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Develop, support, promote disability leaders

Tag Archive: discrimination

  1. DLI members in the news – December 2023/January 2024

    Melissa Hale – Melissa Hale is changing the game for deaf women in cricket

    Lisa Stafford – Disabled Travellers Face Discrimination: Seeking Change and Redress

    Shane Hryhorec – Glenelg’s accessibility beach mats open 24/7 across the next two weeks

    Lisa Stafford – Travellers with disability often face discrimination. What should change and how to complain.

    Lisa Cox – Representation shouldn’t be rocket science (paywalled)

    Shane Hryhorec – Beaches that roll out welcome mat for the less mobile

    Caroline Bowditch – Alter State igniting hope through Disability Leadership

    Shane Hryhorec – Disability advocates call for government investment to improve Australian beach accessibility

    Lisa Cox – Diversity in advertising and the high fashion glass ceiling 

    Shane Hryhorec – First-ever all-inclusive & accessible membership-based gym opens in SA

    Shane Hryhorec – Australia’s first inclusive gym opens in Port Adelaide

     

    December 2023

    Megan Spindler Smith – CEO internship, a first of its kind learning experience for all

    Kate Taylor – Speed dating with an inclusive twist

    Gemma Smart – CAPA board passes motion removing SUPRA voting rights

    Frances Kupke- Smith – Beyond barriers: Advocate sheds light on the challenges at disability expo

    Christina Ryan – The Drum

    Akii Ngo – Birthday party part of the search for inclusivity

     

    Jane Britt – Things I wish I’d known before an emergency — Notes on the Brisbane floods from someone who’s deafblind

    Disability Leadership Institute – Disabled voices leading the national conversation

    Tricia Malowney – Kinetic invests in enhanced accessibility in Melbourne

    Carol Taylor – The rise of adaptive fashion

    Disability Leadership Institute, Christina Ryan – People with disability recognised for making an impact

    Disability Leadership Institute – ABC features stories for, by and about Australians living with disability

  2. No Business Case Required

    No Business Case Required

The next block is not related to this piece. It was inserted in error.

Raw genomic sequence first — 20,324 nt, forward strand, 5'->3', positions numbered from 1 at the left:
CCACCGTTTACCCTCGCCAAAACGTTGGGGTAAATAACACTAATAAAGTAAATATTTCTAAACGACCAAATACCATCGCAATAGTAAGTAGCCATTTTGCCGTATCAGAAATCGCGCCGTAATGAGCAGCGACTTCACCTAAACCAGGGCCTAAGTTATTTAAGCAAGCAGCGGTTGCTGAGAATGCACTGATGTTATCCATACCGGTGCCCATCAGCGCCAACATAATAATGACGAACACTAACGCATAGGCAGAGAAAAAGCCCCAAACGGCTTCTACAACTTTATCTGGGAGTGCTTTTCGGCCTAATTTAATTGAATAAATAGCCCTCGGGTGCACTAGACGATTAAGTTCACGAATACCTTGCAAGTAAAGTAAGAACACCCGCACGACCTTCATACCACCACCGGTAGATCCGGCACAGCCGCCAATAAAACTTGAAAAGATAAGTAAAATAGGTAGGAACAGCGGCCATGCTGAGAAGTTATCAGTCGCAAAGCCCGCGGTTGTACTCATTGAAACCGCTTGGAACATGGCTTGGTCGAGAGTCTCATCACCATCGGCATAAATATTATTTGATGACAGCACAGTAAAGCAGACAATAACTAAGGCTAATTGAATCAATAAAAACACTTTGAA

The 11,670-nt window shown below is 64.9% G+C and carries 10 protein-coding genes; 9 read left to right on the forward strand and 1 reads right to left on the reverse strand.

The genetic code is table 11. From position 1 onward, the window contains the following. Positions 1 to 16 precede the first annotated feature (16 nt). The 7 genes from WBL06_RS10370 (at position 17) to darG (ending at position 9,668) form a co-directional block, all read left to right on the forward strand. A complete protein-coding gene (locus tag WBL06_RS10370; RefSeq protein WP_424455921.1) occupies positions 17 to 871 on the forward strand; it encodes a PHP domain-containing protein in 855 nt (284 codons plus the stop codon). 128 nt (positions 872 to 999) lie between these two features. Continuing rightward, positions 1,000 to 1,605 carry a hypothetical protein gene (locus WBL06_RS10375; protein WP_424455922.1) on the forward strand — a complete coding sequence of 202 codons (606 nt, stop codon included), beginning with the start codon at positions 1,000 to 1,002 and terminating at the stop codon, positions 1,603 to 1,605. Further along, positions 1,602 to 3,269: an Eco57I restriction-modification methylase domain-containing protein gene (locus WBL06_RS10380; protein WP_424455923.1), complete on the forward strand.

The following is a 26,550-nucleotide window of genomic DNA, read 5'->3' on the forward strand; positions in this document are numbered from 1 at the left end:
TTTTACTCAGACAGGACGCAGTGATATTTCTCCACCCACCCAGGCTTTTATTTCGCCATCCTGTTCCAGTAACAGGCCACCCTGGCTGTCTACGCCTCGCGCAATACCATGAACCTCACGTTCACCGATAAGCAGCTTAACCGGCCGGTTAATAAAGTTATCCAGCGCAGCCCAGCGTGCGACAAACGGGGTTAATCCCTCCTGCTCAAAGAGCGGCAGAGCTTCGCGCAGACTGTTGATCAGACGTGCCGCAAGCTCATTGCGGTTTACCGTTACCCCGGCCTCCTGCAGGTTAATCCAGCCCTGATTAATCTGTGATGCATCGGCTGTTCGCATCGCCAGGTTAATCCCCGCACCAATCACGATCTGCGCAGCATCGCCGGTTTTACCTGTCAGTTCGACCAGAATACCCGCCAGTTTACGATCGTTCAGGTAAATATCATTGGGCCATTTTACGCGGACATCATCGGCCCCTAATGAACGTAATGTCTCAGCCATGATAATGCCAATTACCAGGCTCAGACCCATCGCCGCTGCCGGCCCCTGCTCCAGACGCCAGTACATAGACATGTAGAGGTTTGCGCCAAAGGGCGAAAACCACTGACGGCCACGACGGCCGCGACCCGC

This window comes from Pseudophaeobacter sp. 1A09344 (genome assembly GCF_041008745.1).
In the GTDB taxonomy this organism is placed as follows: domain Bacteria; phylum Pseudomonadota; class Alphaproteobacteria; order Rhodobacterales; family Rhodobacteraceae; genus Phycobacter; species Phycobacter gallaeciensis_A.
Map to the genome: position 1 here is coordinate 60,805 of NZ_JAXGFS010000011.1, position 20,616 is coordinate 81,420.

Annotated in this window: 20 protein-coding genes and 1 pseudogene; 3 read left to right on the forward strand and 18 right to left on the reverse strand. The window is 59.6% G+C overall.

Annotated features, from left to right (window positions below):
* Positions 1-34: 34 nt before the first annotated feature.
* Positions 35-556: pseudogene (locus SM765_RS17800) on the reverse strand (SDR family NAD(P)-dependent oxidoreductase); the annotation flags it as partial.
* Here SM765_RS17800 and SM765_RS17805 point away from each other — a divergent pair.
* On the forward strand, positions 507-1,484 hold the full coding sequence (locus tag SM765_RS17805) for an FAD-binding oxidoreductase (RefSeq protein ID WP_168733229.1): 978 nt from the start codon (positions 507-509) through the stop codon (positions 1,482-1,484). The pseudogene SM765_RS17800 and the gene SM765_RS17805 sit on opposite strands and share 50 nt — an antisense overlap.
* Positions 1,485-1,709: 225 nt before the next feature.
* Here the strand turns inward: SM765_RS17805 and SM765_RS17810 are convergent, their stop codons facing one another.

An old grey suitcase with  gold coloured snap closures. It is sitting on a luggage rack.

    By Christina Ryan, DLI CEO

     

    When working to improve diversity in board rooms and executive teams disabled people are told to make the “business case” for being in these rarified environments.

     

    Yet, other groups, most notably those who created these spaces, and have been there all along, are not asked to make any business case to be present. Rather, they continue to be appointed to positions based on “merit” – that is, whether they are in the right networks and “fit in” to the existing culture. In other words, people who look like the people who are already there.

     

    If a business case was required our parliaments, board and executive rooms would lose most of their current population. Yet somehow people from preferred networks continue to be appointed without any business case to prove their worth.

     

    Why, then, are disabled people expected to prove our worth before we are allowed admittance?

     

    The “business case” is another gate that disabled people must pass through to get to a world where we are equal. A gate that is kept by non-disabled people. An ableist gate which demands that disabled people prove we can operate in a space created by non-disabled people where they set the rules and can be comfortable, and face no challenges to their status quo.

     

    There is a wealth of research about the benefits of diversity; how it improves bottom lines, decisions made, productivity outcomes, and innovation levels. Yet each diversity group is required to prove its worth before being allowed admittance. Now, apparently, it is the turn of disabled people to prove our worth, to put our business case to pass through this gate.

     

    Business cases are reserved for those on the outside of the right networks, those who are hoping to be allowed in, not those who have the right friends and find themselves already on the inside.

     

    To require an entire diversity group to make a business case is systemic discrimination, otherwise known as ableism.

     

    To exclude an individual person because they are disabled is discrimination, also known as ableism.

     

    There are plenty of highly competent and qualified disabled people who should be appointed to boards and executive teams. It is not the lack of a business case that is preventing these appointments. It is the discomfort of those on the inside, those whose status quo is being challenged. Those who somehow feel that disability equates to incompetence and inexperience.

     

    Some of these people fear being upstaged by a disabled person who is more competent or qualified than they are. Unfortunately, many of these people also hold the keys to the gates of equality and they won’t let us in.

     

    No business case is required to advance equality for disabled people. Rather it is the willingness of those keeping gates to open them.

     

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    Christina Ryan is the CEO of the Disability Leadership Institute, which provides professional development and support for disability leaders. She identifies as a disabled person.